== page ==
City Council Member Jimmy Van Bramer (D-Sunnyside, Woodside, Long Island City, Astoria, Dutch Kills) yesterday joined Assemblyman Ron Kim (D-Whitestone, Flushing, College Point, Murray Hill) and State Sen. Mike Gianaris (Astoria, Long Island City, Sunnyside) in questioning both the process and the merits of Amazon’s rumored placing of a second corporate headquarters to Long Island City.
According to the NYTimes the Seattle-based company is nearing a deal to move to LIC along with Washington DC suburb Crystal City as a second and third headquarters and will bring with it 50,000 employees in the two locations.
The outlet also reported that Amazon executives recently met with both Gov. Andrew M. Cuomo and Mayor Bill de Blasio on separate occasions. Amazon refused comment on the development to Queens County Politics and both the city’s Economic Development Corporation (EDC) and the state’s Empire State Development Corporation (ESDC) did not return several emails and phone calls from QCP on the issue.
Van Bramer called the lack of transparency in the process outrageous and noted consideration must be made front and center on the potential impact on the people who live in Long Island City and the surrounding neighborhoods of Woodside, Astoria, and Sunnyside, including tens of thousands of NYCHA residents.
“We’re talking about a multi-billion dollar development. Where is the community engagement? What does this mean for Queensbridge Houses? How much is being promised by the Governor and what is Amazon doing for our city in return? This plan should not be delivered with special subsidies and corporate welfare from taxpayer dollars. This isn’t a done deal. The local community must be heard,” said Van Bramer.
“HQ2 has to work for Queens, not just Amazon. We already have an infrastructure deficit in Long Island City. Our community has been fighting for more and better transportation, affordable housing, schools, and open space for years. But overcrowding issues persist. Before anything is confirmed with Amazon, we’ve got to make sure that we could handle this and that sustainable infrastructure would be put in place to prevent our communities from being overwhelmed,” the lawmaker added.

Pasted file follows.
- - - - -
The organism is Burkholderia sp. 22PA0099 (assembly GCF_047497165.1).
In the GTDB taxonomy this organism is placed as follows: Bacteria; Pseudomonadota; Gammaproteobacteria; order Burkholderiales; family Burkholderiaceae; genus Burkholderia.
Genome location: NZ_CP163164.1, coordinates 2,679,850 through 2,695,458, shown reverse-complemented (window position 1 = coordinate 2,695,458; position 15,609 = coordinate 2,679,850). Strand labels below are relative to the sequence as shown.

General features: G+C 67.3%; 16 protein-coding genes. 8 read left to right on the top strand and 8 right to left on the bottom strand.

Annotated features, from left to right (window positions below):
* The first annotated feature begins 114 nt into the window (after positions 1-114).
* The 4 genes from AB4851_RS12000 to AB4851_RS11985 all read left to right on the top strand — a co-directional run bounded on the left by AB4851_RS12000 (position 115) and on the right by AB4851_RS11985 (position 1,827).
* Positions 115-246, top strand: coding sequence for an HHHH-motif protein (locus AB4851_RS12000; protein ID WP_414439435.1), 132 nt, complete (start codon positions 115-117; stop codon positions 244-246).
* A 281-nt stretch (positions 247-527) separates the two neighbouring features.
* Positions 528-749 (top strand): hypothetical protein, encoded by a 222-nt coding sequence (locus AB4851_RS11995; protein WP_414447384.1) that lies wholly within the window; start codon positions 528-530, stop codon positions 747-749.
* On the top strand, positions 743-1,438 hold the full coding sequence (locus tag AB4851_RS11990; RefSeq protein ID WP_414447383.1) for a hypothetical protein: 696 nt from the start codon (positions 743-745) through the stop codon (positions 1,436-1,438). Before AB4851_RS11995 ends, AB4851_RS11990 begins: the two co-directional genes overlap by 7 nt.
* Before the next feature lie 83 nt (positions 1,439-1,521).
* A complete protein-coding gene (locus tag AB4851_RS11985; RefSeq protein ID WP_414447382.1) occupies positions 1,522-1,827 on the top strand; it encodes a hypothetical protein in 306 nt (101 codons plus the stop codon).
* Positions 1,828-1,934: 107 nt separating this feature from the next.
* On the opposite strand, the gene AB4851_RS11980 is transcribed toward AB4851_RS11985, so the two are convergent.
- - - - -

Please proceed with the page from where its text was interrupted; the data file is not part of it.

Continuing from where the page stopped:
Kim, who is considering a run for Public Advocate, has been vocal ever since Amazon earlier this month signed a lease for 83,000 square feet of space in an industrial property by the Brooklyn-Queen Expressway at 26-15 Boody St. in East Elmhurst.
The company said is will open a delivery center at the location that will create “hundreds” of jobs, $18- to $25-per-hour independent contractor gigs along with part-time and full-time associate positions “with competitive wages and comprehensive benefits.”
“Amazon should be facing consequences for its clear violations of anti-trust laws, not embraced with open arms into our borough,” Kim said in a prepared statement following that announcement. “They reached their super-monopoly status by controlling everything from the supply chain and marketplace down to even the retail space.”
When asked about Amazon’s possible headquarters location in LIC, Kim spokesperson Tony Cao repsonded, “When a large [internet] corporation like Amazon comes into our neighborhoods, specifically in Long Island City, which has very vibrant, small business communities, the assemblyman doesn’t think something like this would help our community or help New York City thrive in the long term.”
Meanwhile, Gianaris told the NYPost that the project that would change the very fabric of the neighborhood, which is already being stressed.
“We’re asking all the wrong questions,” Gianaris told the media outlet. “We’re tripping over ourselves to provide tax dollars into Amazon instead of asking what Amazon would do to improve the community.”